U.S. and Mexico Reach Agreement on Sugar Dispute

June 5, 2017  |  No Comments  |  by Nicole àBeckett  |  Blog

U.S. and Mexico have reached an agreement in the dispute over sugar trade today, according to sources (Reuters). The agreement will prevent a trade war in which the U.S. would have imposed steep tariffs on Mexican sugar imports and Mexico would have responded with equal tariffs on U.S. high-fructose corn syrup.

Details of the agreement are not yet public, but sources indicate the deal was made to benefit both countries. According to the Juan Cortina Gallardo, the president of Mexico’s sugar chamber, the managing of the sugar agreement will set a precedent for how further negotiations will play out (The New York Times). Since NAFTA was first negotiated in the early 1990s, the sugar industry has been the most contentious issue in U.S.-Mexico trade relations.

The current agreement will modify a 2014 agreement in which quotas and a price floor on Mexican sugar acted as an alternative solution to antidumping and antisubsidy duties. U.S. sugar companies had argued that the agreement was not doing enough to counter “unfairly subsidized” Mexican sugar companies, who could sell sugar in the U.S. at a price domestic companies could not compete with.

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Commerce Secretary Ross Wants NAFTA Renegotiation by January

June 1, 2017  |  No Comments  |  by Nicole àBeckett  |  Blog

U.S. Secretary of Commerce Wilbur Ross indicated Wednesday that the best time period to complete the North American Free Trade Agreement’s negotiation is by early January. By setting this window, the Trump Administration hopes to have the renegotiation done before both Mexico’s general elections and the 2018 U.S. Congressional elections (Reuters).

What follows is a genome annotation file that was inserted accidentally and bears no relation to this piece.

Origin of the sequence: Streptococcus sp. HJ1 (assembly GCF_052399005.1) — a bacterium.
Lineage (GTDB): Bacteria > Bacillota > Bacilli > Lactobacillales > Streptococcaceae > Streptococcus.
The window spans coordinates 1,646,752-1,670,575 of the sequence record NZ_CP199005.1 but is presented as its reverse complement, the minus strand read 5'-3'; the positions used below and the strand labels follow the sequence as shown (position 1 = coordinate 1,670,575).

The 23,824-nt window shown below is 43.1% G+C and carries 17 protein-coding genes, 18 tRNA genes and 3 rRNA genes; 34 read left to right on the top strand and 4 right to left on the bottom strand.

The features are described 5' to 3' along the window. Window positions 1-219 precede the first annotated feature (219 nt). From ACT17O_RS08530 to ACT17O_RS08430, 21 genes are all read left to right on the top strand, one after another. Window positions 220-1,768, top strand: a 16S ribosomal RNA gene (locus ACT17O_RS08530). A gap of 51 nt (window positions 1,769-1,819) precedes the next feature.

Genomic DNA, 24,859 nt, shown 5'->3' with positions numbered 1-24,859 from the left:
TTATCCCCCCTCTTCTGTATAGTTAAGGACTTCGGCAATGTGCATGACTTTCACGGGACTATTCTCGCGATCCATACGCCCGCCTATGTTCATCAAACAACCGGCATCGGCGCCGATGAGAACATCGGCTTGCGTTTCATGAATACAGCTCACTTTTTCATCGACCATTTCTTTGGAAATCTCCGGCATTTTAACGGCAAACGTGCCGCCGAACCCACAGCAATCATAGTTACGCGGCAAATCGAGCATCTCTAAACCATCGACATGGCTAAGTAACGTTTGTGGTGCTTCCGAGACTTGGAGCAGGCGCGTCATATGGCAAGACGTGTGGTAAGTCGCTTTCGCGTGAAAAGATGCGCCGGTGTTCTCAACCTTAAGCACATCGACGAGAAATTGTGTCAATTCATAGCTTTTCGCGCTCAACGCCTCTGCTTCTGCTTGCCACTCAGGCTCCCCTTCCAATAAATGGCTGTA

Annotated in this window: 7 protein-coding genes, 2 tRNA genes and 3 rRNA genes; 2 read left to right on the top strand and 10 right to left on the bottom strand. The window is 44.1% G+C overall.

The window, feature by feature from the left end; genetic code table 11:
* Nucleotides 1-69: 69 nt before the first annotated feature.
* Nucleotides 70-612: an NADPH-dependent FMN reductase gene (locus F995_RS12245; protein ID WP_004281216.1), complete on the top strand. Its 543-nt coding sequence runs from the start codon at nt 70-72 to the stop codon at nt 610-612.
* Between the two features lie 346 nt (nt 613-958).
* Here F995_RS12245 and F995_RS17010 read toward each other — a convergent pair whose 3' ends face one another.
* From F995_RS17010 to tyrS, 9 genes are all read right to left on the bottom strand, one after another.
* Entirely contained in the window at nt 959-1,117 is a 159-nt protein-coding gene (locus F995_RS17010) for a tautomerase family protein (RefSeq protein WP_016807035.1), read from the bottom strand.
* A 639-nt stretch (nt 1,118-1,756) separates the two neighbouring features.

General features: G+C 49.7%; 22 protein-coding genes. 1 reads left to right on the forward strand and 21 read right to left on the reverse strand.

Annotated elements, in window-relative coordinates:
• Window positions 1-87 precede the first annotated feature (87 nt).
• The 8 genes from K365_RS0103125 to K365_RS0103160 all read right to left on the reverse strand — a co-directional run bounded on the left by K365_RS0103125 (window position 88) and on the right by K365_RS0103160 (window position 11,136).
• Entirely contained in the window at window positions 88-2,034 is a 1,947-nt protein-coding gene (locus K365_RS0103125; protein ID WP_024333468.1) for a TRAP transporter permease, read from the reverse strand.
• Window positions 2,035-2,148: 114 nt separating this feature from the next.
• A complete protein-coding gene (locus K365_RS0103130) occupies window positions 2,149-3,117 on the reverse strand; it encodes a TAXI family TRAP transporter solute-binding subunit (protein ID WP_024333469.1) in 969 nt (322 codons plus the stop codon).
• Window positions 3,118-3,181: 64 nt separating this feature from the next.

According to Ross, Mexico’s elections will make the approval of NAFTA more complicated because it needs Mexican congressional approval. Mexican Economy Minister Ildefonso Guajardo also urged for a final deal by the end of this year (Bloomberg). In the U.S., presidential powers to negotiate trade deals that can accepted or rejected by Congress without amendments expires in July 2018, justifying the urgency of the Trump Administration

Ross also said Wednesday that the Commerce Department would impose anti-dumping and anti-subsidy duties on Mexican sugar and Canadian softwood lumber as part of the renegotiations if settlements over the disputes are not achieved. The Mexican government subsidies sugar companies and Canadian lumber producers utilize government-owned land to produce, making it difficult for U.S. competitors to compete in both industries. Ross hopes to resolve both of these issues before the official modernization of NAFTA.

NAFTA negotiations will formally begin around August 16, following a 90-day period of domestic consultations with U.S. lawmakers, industry, and the public.

Stay up to date with all trade news, including updates on NAFTA, by following Mercatura Global on Twitter. As an advocate of free trade, Mercatura Global can counsel your company on how best to enter international markets and increase your export revenue. To develop your market entry strategy and identify strategic partners, contact Mercatura Global today.

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